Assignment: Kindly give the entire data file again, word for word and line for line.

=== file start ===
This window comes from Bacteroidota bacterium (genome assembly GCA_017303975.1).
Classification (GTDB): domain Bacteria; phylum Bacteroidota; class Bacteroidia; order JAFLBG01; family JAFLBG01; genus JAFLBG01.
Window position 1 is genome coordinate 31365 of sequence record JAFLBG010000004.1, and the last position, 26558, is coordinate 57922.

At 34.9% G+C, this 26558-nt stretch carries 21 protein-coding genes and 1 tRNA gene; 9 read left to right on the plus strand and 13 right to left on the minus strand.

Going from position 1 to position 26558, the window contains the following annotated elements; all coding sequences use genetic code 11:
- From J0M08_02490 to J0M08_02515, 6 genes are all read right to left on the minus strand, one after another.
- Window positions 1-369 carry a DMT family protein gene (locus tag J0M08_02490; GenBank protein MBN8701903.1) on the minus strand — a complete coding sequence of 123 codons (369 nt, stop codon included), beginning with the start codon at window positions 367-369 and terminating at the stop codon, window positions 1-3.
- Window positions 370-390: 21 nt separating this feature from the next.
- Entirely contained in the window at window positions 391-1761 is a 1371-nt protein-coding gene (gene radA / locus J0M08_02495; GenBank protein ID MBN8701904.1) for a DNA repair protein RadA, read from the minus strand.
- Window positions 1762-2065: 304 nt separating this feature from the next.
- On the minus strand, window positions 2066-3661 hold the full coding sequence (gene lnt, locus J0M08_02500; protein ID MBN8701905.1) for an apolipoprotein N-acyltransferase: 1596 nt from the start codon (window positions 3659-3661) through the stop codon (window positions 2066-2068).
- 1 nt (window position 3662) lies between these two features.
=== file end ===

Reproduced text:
This window comes from Bacteroidota bacterium (genome assembly GCA_017303975.1).
Classification (GTDB): domain Bacteria; phylum Bacteroidota; class Bacteroidia; order JAFLBG01; family JAFLBG01; genus JAFLBG01.
Window position 1 is genome coordinate 31365 of sequence record JAFLBG010000004.1, and the last position, 26558, is coordinate 57922.

At 34.9% G+C, this 26558-nt stretch carries 21 protein-coding genes and 1 tRNA gene; 9 read left to right on the plus strand and 13 right to left on the minus strand.

Going from position 1 to position 26558, the window contains the following annotated elements; all coding sequences use genetic code 11:
- From J0M08_02490 to J0M08_02515, 6 genes are all read right to left on the minus strand, one after another.
- Window positions 1-369 carry a DMT family protein gene (locus tag J0M08_02490; GenBank protein MBN8701903.1) on the minus strand — a complete coding sequence of 123 codons (369 nt, stop codon included), beginning with the start codon at window positions 367-369 and terminating at the stop codon, window positions 1-3.
- Window positions 370-390: 21 nt separating this feature from the next.
- Entirely contained in the window at window positions 391-1761 is a 1371-nt protein-coding gene (gene radA / locus J0M08_02495; GenBank protein ID MBN8701904.1) for a DNA repair protein RadA, read from the minus strand.
- Window positions 1762-2065: 304 nt separating this feature from the next.
- On the minus strand, window positions 2066-3661 hold the full coding sequence (gene lnt, locus J0M08_02500; protein ID MBN8701905.1) for an apolipoprotein N-acyltransferase: 1596 nt from the start codon (window positions 3659-3661) through the stop codon (window positions 2066-2068).
- 1 nt (window position 3662) lies between these two features.